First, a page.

Apr 3, 2012, 1:50 PM EDT
It’s fitting the Eagles would make an unexpected move with a certain fourth-round draft pick they acquired from the Tampa Bay Buccaneers.
You see, there’s a lot of history with that fourth-round pick, the same fourth-round pick that was swapped for new middle linebacker DeMeco Ryans last month. The Bucs sent that pick to Philadelphia last year as part of a draft-day deal to move up 12 spots to select Luke Stocker 104th overall. Of course, the 104th pick in 2011 originally belonged to the Washington Redskins, but had been exchanged in the original Donovan McNabb trade. Though as shocking as the day was when the Eagles sent their franchise quarterback to a division rival, it never could have happened without the biggest draft day surprise of the Andy Reid era.
When the Eagles traded out of the first round in 2007, the move was met with groans. When the trade was completed with the selection of a little-known quarterback from the University of Houston hours later, the reactions ranged from head scratching to rage. To this day, some still can’t understand how the front office could pass on a talent like Anthony Spencer — and let the Dallas Cowboys have him no less — to take some small-school QB nobody ever heard of.
Yet, with the benefit of hindsight, we now know that move eventually became the catalyst for the management completely altering the face of this organization. After all, how could the Eagles have moved on from McNabb were it not for Kevin Kolb? In franchise lore, the two will be forever connected.
We get the sense there are still a lot of folks who to this day think Kolb was a terrible move. It was the first of back-to-back trades out of the first round for Philadelphia, giving the front office a reputation for dropping down when they’re really twice as likely to trade up. They dealt the 26th selection to the Cowboys, allowing a division rival to jump ahead of them and select Spencer, a double-digit sack artist going to Honolulu every January in the minds of most Birds fans. They passed on boat loads of other great players to take Kolb, who sat the bench for three years, flamed out as the franchise quarterback in one week, and now plays for Arizona — so obviously it was all a waste.
Except it wasn’t. You can grade the Kolb selection using two methods: what they got, and what they didn’t get.
What they didn’t get is easy. They didn’t get Spencer, a would-be defensive end in the Eagles 4-3 who has never had more than six sacks in an NFL season. They didn’t get any of the non-descript players who went between picks 26 and 36, out of which the only Pro Bowl-caliber players to emerge were a pair of O-linemen — which at the time was not a position of need. They didn’t get any of the quality players who were off the board the next time the Birds were up after choosing Kolb either, though obviously the team thought a quarterback was the best player available.
What they got is a little more abstract. Kolb only started seven games in an Eagles uniform, yet that doesn’t begin to define his legacy here. By 2010, the team was comfortable enough with Kolb as their starting quarterback (and Michael Vick his backup) that they were able to trade McNabb, who suddenly looked old and ineffective in consecutive losses to Dallas to end their ’09 campaign. Without the replacement Andy Reid and the coaching staff had been grooming to take over for three seasons, can the club ever seriously consider dumping Donovan?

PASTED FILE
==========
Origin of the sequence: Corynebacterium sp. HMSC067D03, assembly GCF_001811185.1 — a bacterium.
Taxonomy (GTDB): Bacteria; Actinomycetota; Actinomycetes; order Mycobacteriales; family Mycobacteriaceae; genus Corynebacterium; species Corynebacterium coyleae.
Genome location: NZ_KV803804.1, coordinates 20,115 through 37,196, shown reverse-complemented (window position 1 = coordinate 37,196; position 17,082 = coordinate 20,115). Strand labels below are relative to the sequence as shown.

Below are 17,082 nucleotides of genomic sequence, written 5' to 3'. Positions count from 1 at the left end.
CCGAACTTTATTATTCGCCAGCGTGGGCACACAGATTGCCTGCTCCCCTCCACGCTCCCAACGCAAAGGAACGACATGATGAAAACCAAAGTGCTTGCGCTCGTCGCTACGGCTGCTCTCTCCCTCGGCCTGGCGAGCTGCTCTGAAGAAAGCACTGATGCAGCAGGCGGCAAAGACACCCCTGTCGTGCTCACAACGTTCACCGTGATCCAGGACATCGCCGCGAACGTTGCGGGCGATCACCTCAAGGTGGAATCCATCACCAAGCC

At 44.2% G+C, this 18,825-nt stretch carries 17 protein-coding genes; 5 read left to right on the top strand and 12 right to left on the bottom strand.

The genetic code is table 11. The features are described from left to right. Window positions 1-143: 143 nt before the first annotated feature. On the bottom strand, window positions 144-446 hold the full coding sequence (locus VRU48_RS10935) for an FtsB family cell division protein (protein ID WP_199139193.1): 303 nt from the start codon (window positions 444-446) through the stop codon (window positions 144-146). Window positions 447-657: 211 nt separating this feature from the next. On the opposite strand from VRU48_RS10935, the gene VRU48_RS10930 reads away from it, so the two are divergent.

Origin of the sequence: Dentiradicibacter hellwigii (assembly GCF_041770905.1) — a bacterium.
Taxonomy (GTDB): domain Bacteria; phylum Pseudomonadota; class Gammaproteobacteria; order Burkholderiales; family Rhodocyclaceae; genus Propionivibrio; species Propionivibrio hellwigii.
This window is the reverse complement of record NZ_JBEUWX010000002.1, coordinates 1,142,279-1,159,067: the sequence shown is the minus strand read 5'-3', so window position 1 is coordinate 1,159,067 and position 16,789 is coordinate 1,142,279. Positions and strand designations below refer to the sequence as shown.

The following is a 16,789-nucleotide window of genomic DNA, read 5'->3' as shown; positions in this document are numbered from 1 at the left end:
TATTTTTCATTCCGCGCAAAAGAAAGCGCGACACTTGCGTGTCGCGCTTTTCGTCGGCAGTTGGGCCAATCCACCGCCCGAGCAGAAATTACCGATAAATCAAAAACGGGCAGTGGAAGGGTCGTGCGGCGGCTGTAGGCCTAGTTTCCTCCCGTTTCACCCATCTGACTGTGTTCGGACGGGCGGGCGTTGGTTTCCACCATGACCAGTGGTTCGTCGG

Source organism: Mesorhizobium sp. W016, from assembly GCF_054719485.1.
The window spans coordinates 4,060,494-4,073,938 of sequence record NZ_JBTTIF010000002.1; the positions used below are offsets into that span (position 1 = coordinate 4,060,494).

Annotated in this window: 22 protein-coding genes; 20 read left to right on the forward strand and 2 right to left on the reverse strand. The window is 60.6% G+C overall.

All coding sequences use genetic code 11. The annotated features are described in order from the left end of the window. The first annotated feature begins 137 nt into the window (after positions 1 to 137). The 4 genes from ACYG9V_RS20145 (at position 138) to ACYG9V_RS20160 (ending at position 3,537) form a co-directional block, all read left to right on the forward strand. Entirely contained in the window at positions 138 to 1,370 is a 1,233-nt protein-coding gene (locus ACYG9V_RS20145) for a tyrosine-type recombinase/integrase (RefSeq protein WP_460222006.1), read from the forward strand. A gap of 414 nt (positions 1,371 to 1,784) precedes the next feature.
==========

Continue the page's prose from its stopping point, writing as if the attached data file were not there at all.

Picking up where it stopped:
When you look at it like that, the Kevin Kolb pick nets all of this:
a 2nd (Kolb), 3rd (Stewart Bradley) and a 5th (C.J. Gaddis) in ’07
Donovan McNabb for
a 2nd (Nate Allen) in 2010 and a 4th (traded to TB) in ’11
A 4th to Tampa Bay (Stocker) in ’11 for
a 4th (Casey Matthews) in ’11 and a 4th (DeMeco Ryans) in ’12
Kevin Kolb for
Dominique Rodgers-Cromartie and a 2nd (#51) in ’12
Not a bad haul. Three of the above players could be starting on the Eagles defense this season — Ryans, Allen, and Rodgers-Cromartie. Matthews may become a serviceable backup, and they have Arizona’s second-round pick left, which could be another player, possibly even currency to either trade up or acquire more picks later/in the future. Maybe this isn’t exactly what the front office intended when they chose Kolb, but one way or the other, he became an asset to the team.
Most of all, more than a collection of players, what it meant was a fresh start for the franchise. The Eagles dumped a ton of veterans along with McNabb, making 2010 something akin to a rebuilding year. It didn’t take Mike Vick long to usurp the starting job from Kolb, but that never could have happened if he had spent another season buried third on the depth chart, used only as an occasional Wildcat option.
So while Kevin Kolb didn’t work out in the conventional sense of a successful draft pick who contributes to the same team over multiple years — and to be fair, who knows if he would have or not given more than one half of football to prove himself — it was still as important a pick as the Eagles have made since taking Donovan McNabb in 1999.
Drafting Kevin Kolb changed the landscape in Philadelphia like no other NFL player in a long time. From that standpoint, you have to admit the 2007 Draft worked out quite well.
Notable Hits: Brent Celek (5th)
Notable Misses: Victor Abiamiri (2nd), Tony Hunt (3rd)
Final Grade: B
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